The Irish Marxist Society (sometimes given as the Irish Marxist Group)[1][2] was a Eurocommunist organisation active in Ireland in the 1970s.[3]

The IMS was the result of a split in the Communist Party of Ireland. The Communist Party had always been reluctant to criticize the Soviet Union and consistently followed the Kremlin line. However, a number of party members were critical of the lack of democracy and civil liberties within the Soviet state. Following the 1968 Warsaw Pact invasion of Czechoslovakia, the party broke from the norm and denounced the invasion. Some of the more hard-line pro-Soviet members, such as Michael O'Riordan, were unhappy with this and sought to have the decision reversed in the early 1970s. By 1975 it looked likely that the stance on the invasion, which by now had a large symbolic significance, would indeed be reversed. For many of the more Soviet-critical members, this was the last straw. Twenty-two party members resigned, forming the Irish Marxist Society shortly thereafter. Among the people involved were Sam Nolan,[4] Mick O'Reilly,[5] Joe Deasy[6] and Paddy Carmody.[1][7][8][9][10]

The IMS denounced the party they left as ‘Stalinist’.[11] On Stalin, the IMS said that ‘the harm which Stalin did to the world Socialist movement is incalculable’.[12] The organization held that Russia and China had not yet been ready for a socialist revolution, but that one could work in some other countries. The IMS held that Marxists should be willing to ally with other forces, even outside the left, for the advancement of progressive causes.[13] The need for democracy and civil liberties including freedom of speech was upheld. The IMS was strongly pro-feminist.[14] On the issue of Northern Ireland and the Troubles, the IMS disagreed with the two-nations theory, but also held that the current focus should be on democracy and civil rights within Northern Ireland, not armed struggle for a united Ireland.[15][16] The group was very much influenced by the Italian Communist Party.[17]

The IMS's organizational structure has been described as ‘loose-knit’.[1][7] It did not survive the end of the decade.[18] Many of its members went on to join the Labour Party,[19] where they joined with others to form Labour Left, which exercised a strong influence in the Labour Party through the 1980s against coalition and for socialist ideas.[20]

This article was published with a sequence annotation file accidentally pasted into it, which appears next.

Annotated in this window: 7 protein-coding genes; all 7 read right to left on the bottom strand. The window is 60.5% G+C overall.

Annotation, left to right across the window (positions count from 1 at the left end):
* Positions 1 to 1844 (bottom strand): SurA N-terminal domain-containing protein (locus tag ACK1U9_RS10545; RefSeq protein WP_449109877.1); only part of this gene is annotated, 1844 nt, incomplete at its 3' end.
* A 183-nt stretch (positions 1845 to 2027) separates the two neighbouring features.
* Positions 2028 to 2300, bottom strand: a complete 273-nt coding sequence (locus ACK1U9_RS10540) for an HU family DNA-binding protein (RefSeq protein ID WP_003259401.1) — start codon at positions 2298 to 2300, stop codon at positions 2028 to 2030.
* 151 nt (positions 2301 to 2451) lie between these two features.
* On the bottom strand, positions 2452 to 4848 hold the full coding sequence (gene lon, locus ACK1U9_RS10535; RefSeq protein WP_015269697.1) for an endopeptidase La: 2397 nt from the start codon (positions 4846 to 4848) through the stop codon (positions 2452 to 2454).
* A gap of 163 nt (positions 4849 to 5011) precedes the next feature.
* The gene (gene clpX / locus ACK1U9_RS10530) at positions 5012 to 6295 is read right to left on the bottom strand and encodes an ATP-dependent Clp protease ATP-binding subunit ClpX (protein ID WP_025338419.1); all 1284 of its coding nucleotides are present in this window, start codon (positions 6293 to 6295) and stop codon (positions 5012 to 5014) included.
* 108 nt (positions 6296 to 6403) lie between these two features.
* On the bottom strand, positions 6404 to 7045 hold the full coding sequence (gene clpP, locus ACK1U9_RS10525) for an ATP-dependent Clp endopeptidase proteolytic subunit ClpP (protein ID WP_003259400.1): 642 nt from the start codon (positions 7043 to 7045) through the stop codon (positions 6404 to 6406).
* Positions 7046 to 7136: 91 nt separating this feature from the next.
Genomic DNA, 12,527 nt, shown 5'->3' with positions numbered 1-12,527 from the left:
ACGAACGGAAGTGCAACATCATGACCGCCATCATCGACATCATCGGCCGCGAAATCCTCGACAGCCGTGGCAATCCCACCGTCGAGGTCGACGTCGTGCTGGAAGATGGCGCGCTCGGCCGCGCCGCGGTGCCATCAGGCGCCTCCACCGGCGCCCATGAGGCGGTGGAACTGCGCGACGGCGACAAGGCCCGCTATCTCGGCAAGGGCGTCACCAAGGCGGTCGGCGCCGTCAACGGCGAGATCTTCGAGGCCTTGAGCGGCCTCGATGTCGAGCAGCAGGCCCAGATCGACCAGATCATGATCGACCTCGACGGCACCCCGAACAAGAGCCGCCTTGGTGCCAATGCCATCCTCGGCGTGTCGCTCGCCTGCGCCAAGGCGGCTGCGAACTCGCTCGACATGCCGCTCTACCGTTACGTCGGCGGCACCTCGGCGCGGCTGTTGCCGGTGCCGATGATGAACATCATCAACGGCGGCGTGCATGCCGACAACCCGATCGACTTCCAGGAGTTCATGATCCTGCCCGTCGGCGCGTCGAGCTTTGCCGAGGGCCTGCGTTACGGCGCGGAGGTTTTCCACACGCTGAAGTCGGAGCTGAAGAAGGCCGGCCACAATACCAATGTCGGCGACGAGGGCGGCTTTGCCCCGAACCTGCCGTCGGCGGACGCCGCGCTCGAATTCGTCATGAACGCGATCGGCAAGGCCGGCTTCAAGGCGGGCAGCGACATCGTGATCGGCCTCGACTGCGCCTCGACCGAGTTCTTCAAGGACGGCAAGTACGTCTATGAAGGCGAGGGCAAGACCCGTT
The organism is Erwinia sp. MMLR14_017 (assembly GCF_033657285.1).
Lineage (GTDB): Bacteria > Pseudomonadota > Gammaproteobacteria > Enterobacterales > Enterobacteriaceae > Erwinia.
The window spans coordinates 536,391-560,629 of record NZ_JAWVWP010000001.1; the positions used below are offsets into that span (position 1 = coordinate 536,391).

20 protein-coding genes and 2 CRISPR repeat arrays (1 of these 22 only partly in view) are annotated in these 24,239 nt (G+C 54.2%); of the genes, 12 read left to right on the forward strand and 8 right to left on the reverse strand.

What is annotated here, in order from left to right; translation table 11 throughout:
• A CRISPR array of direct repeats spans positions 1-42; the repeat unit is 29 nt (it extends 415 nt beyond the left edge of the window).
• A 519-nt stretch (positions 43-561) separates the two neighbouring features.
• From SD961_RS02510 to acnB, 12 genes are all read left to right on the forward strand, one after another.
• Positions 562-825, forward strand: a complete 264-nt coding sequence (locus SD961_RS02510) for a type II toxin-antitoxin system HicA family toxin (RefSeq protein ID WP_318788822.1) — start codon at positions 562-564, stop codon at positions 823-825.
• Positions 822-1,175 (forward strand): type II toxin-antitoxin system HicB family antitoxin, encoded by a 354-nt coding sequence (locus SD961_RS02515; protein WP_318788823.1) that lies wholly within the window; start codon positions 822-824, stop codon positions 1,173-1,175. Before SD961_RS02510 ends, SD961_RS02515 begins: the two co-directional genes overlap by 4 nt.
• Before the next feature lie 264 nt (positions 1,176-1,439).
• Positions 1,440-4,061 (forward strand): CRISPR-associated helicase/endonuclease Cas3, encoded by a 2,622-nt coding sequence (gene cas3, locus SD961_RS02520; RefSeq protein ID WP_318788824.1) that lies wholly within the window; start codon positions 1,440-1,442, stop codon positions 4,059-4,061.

See also



  1. ^ a b c 'Corkman in the Kremlin'. [1].
  2. ^ Sean Swan (2008). Official Irish Republicanism, 1962-1972. Lulu. p. 90.
  3. ^ Peter Barberis, John McHugh and Mike Tyldesley (2000). Encyclopedia of British and Irish Political Organizations. London. pp. 224-225.
  4. ^ Kenny, Brian (2010). Sam Nolan: A Long March on the Left. Dublin: Personal Histories Publishing.
  5. ^ O'Reilly, Mick (2019). From Lucifer to Lazarus: A Life on the Left. Dublin: Lilliput Press.
  6. ^ Kenny, Brian (2009). Joe Deasy: A Life on the Left. Dublin: Personal Histories Publishing.
  7. ^ a b Swan (2008), p. 90.
  8. ^ DR O'Connor Lysaght (1976). 'The Communist Party of Ireland: A Critical History: Epilogue'. [2].
  9. ^ The Irish Times (Feb 9 2013). 'Activist who made inspiring contribution to the Irish left'. [3].
  10. ^ Irish Left Archive (2002). [4].
  11. ^ Swan (2008). p. 90.
  12. ^ Paddy Carmody (1977). Socialism and Democracy. Irish Marxist Society. p. 6. [5].
  13. ^ Carmody (1977). pp. 19-20.
  14. ^ What's on Today? Irish Times, 23 June 1976, (p. 19) advertises a speech by Naomi Wayne on "Marxist Feminism" on behalf of the IMS.
  15. ^ Barberis, McHugh and Tyldesley (2000). p. 225.
  16. ^ Carmody (1977). p. 17.
  17. ^ Carmody (1977). p. 18.
  18. ^ Barberis, McHugh and Tyldesley (2000). p. 224.
  19. ^ Eagle or Cuckoo? The Story of the ATGWU in Ireland by Matt Merrigan. Matmer Publications, Ireland, 1989 (p. 316).
  20. ^ Sheehan, Helena (2019). Navigating the Zeitgeist. New York: Monthly Review Press. p. 293. ISBN 978-1-58367-727-8.